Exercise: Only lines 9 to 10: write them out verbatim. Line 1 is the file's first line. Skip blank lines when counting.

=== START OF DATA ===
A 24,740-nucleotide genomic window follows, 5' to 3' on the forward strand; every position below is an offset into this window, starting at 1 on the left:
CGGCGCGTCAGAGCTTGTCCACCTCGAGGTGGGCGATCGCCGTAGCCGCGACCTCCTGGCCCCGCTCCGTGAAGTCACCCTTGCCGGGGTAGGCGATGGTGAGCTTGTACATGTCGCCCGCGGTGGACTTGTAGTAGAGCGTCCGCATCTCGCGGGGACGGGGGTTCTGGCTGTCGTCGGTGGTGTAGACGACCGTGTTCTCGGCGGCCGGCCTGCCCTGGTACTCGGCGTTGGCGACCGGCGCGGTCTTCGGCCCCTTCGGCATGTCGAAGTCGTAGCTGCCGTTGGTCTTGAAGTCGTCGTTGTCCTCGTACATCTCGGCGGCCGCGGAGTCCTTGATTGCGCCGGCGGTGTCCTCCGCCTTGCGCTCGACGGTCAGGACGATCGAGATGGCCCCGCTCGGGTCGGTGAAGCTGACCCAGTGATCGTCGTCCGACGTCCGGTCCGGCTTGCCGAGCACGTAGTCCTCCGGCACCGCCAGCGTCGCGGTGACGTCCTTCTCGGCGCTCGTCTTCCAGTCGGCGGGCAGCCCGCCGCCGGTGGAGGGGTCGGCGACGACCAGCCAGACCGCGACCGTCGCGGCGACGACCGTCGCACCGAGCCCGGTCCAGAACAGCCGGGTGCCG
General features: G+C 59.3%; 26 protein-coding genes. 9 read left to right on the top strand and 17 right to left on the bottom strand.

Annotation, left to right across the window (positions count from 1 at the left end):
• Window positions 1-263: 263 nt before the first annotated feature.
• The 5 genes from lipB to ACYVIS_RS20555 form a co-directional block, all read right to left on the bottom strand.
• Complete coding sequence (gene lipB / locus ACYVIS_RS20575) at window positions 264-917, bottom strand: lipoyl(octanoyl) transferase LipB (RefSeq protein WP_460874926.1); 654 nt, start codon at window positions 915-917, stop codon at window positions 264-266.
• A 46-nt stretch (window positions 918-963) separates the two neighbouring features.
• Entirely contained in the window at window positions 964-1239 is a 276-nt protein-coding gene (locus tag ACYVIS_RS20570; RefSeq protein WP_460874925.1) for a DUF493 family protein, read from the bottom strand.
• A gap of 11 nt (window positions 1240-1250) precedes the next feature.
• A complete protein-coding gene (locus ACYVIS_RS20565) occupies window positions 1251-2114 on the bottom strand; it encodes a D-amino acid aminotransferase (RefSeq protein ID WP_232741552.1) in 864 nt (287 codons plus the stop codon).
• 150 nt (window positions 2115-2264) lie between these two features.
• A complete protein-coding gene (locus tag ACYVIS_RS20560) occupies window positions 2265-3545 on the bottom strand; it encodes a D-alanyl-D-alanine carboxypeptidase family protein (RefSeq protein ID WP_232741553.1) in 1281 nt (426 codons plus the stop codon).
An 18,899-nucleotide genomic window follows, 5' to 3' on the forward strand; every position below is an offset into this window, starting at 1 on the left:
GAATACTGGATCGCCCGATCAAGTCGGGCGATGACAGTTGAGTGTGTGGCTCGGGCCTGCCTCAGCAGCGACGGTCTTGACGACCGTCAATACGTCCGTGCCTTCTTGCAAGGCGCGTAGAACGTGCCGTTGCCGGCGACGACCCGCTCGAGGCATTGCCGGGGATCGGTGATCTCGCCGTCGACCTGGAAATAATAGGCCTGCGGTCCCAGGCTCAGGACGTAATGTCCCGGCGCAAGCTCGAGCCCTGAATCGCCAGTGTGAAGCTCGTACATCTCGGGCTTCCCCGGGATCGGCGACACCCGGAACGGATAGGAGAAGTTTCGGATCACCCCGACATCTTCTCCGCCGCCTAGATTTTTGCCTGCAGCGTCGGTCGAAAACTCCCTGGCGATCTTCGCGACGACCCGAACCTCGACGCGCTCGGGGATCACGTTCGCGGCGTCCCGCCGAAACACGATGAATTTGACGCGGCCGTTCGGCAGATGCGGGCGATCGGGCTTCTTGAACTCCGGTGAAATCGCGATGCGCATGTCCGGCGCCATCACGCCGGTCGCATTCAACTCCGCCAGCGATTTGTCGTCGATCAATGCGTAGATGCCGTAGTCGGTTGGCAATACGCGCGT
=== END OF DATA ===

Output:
• Entirely contained in the window at window positions 964-1239 is a 276-nt protein-coding gene (locus tag ACYVIS_RS20570; RefSeq protein WP_460874925.1) for a DUF493 family protein, read from the bottom strand.
• A gap of 11 nt (window positions 1240-1250) precedes the next feature.